Once we start seeing the modern batteries become available in the size and capacity necessary the utilities better be worried. The problem right now is there isn't sufficient production so prices are high. The numbers I saw said Tesla charges about $40k for a 85kwh battery pack right now because of limited battery supply. The projections are that price will drop to $12k with the opening of the gigafactory. With more than 1k cycles and a projected life far above that of lead-acid combined with a capacity that would allow a home to receive no electricity for almost a month outside summer air-conditioning loads.

The utilities have reason to be scared, but they are reacting the wrong way. Off grid will be a cost effective reality in very short order, they should be prepare to be more cost effective, not try to raise costs.

Comment: Re:Help me out here a little... (Score 1) 533

by rahvin112 (#49505575) Attached to: Utilities Battle Homeowners Over Solar Power

If the homeowner at the end of the branch puts in a large solar installation, the wires and distribution equipment may not be sized to handle the power he's producing.

The problem with this statement is exactly what we are seeing from the utilities. Duplicitous statements that could be true but in fact aren't. The key word in that sentence is large, which you NEVER qualify. The ability and desire of someone to install that "large" installation is non-existent currently.

For one things with current technology unless someone has a 30K square foot mansion they don't have enough roof area. Second, given that net metering rates in most states are already highly favorable to the utility such that the vast majority of owners are installing just enough capacity to offset the bulk of their power with little to no excess net generation. Though I'm sure there are changes that will need to be made at the substation and higher level the simple fact is the utilities are seriously over playing these issues exactly because they are deathly afraid of what solar will do to their profitability. With solar slicing off the peak hourly rates for businesses the utility will no longer be providing those 8% dividends. And that's the real fear and the real motivation driving them and their war on solar.

In the end I almost hope they get to win the war and impose all the heavy fees because the end result will be people unplugging from the grid as battery and other storage costs come way down. Tesla's gigafactory alone could bring battery costs down to the point to make residential storage cost effective. If the utilities were smart they would be encouraging solar, not opposing it, because the end result isn't fewer people using solar, it's more people unplugging from the grid entirely.

Comment: Re:Varies, I suppose (Score 5, Interesting) 533

by rahvin112 (#49505481) Attached to: Utilities Battle Homeowners Over Solar Power

The grid can't handle micro-generation.

Bullshit. Hawaii power was forced to do an ACTUAL study instead of pulling number out their ass like you. They have areas with 50% of the power solar and the study found they can handle it just fine.

The utilities should keep in mind here, they push back hard enough and the cost savings of going completely off-grid will eventually reach the point that people just unplug entirely. It's better to offer backup power than no power at all.

Comment: Car towing is legalized theft (Score 1) 254

by rahvin112 (#49502257) Attached to: The Upsides of a Surveillance Society

Car Towing is legalized theft. Though I'm sure there are some by the book towers in my experience the vast majority are a bunch of thieving crooks. They will take cars that aren't even in violation and don't even get me started on the storage fees.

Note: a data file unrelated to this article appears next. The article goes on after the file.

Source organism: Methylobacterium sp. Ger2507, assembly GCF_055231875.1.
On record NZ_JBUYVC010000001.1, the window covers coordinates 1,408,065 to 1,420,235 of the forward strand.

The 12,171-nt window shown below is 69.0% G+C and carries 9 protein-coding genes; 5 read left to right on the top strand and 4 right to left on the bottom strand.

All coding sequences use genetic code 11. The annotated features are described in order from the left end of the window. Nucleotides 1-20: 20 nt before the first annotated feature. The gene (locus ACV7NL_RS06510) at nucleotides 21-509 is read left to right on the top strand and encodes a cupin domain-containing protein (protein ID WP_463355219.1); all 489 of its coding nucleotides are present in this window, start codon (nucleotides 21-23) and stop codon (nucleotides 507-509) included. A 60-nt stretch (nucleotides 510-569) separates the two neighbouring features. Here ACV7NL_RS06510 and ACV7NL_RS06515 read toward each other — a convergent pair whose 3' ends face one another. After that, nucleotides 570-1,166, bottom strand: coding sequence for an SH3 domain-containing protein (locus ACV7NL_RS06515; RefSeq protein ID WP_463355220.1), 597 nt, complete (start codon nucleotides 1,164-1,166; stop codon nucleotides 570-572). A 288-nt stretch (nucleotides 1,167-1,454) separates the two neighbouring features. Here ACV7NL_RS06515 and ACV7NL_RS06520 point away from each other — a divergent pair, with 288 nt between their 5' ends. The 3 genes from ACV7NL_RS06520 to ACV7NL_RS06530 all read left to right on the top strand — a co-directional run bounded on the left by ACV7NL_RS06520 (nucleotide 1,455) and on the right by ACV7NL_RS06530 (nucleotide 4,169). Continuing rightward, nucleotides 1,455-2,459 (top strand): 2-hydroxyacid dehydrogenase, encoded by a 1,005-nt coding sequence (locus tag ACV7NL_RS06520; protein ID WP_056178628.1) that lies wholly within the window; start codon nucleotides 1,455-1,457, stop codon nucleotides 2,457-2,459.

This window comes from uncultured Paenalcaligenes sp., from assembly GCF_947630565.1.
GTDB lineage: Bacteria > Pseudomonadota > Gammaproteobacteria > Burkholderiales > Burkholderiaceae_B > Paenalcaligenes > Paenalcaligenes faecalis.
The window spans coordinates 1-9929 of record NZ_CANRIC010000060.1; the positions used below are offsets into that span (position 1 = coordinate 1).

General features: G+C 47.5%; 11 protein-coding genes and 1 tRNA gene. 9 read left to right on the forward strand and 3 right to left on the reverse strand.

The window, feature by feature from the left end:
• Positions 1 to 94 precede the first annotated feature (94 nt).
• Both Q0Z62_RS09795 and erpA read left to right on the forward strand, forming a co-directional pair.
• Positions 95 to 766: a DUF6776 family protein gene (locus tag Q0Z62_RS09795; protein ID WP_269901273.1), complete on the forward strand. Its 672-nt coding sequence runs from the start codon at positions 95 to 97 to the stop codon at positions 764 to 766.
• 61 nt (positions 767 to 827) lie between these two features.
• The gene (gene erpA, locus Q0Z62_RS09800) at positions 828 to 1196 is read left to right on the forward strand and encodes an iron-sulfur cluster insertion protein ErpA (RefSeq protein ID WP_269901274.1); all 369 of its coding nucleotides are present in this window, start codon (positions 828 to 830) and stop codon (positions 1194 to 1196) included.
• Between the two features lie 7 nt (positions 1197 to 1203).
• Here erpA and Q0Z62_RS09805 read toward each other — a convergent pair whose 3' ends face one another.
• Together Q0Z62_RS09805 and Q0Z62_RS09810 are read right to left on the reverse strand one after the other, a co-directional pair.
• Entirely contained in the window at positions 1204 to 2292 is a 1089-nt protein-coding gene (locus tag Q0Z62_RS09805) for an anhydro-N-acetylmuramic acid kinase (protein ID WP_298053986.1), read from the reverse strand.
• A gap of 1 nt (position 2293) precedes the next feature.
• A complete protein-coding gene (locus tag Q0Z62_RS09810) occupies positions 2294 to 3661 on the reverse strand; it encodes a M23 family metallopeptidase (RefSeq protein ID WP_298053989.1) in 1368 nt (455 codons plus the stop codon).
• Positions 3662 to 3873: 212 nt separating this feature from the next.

Britt likely had a very good reason for what she did. Her car was stolen and only given back to her after paying a huge blackmail fee.

Comment: Re:A dollar in design... (Score 1) 150

by rahvin112 (#49498415) Attached to: Incorrectly Built SLS Welding Machine To Be Rebuilt

There is nothing wrong with outsourcing it. You just need to make sure you have good quality control. If it was boeing tasked with quality control they should be on the hook. I'm boggled why there wasn't a mufti-approach QC contract on this that used Engineers for quality assurance of the floor reinforcing so when they were left standing around doing nothing it would have been rather obvious something was missed.

This is basic resident engineer stuff. There is absolutely no reason whatsoever something in the contract and plans wasn't done other than the QC and QA inspectors screwed up and let the contractor or the sub contractor get away with not doing part of the work.

Comment: Re:No they didn't (Score 1) 133

by rahvin112 (#49498013) Attached to: AMD Withdraws From High-Density Server Business

I'm not saying it was perfect, back when they were Intel only they supposedly had some secret sauce to shut off the parts of the Atom CPU that weren't needed (lots of the northbridge). The expectation was that when Intel got Rangely and Avoton out the door they'd have something that blew everything else out of the water. IMO they would have been right. AMD purchasing and restricting their products to AMD chips, particularly with the AMD's refreshed CPU core with low IPC, destroyed their game plan

Seamicro was well positioned and had some neat tech, I think they would have been moderately successful in the data center had AMD not bought them. IIRC Avoton and Rangely both have some of the highest IPC/watt in the market and a huge stack of them with the non-essential bits of the integrated SOC disabled they could have had a very interesting product for the dime/dozen virtual machine market.

Comment: Re:Warrant after probable cause established? (Score 1) 270

by rahvin112 (#49497221) Attached to: FBI Accuses Researcher of Hacking Plane, Seizes Equipment

They need a warrant to seize anything, and they should. I bet you believe the cops can seize your vehicle (as an innocent bystander) to chase the bad guy.

It's called theft, and if I was him I'd file a police report AND launch a suit against both the FBI and the agent involved.

Comment: Re:Since when.... (Score 1) 270

by rahvin112 (#49497209) Attached to: FBI Accuses Researcher of Hacking Plane, Seizes Equipment

Don't be surprised. There are a LOT of people that like jack booted thuggery and are happy to lick the boots. There are hundreds of statements every single day about people loving all that security theater and praising acts of thuggery by the authorities.

You'd almost suspect there could be some vast propaganda campaign to get people to voluntarily surrender their freedom in the name of security.

An egghead is one who stands firmly on both feet, in mid-air, on both sides of an issue. -- Homer Ferguson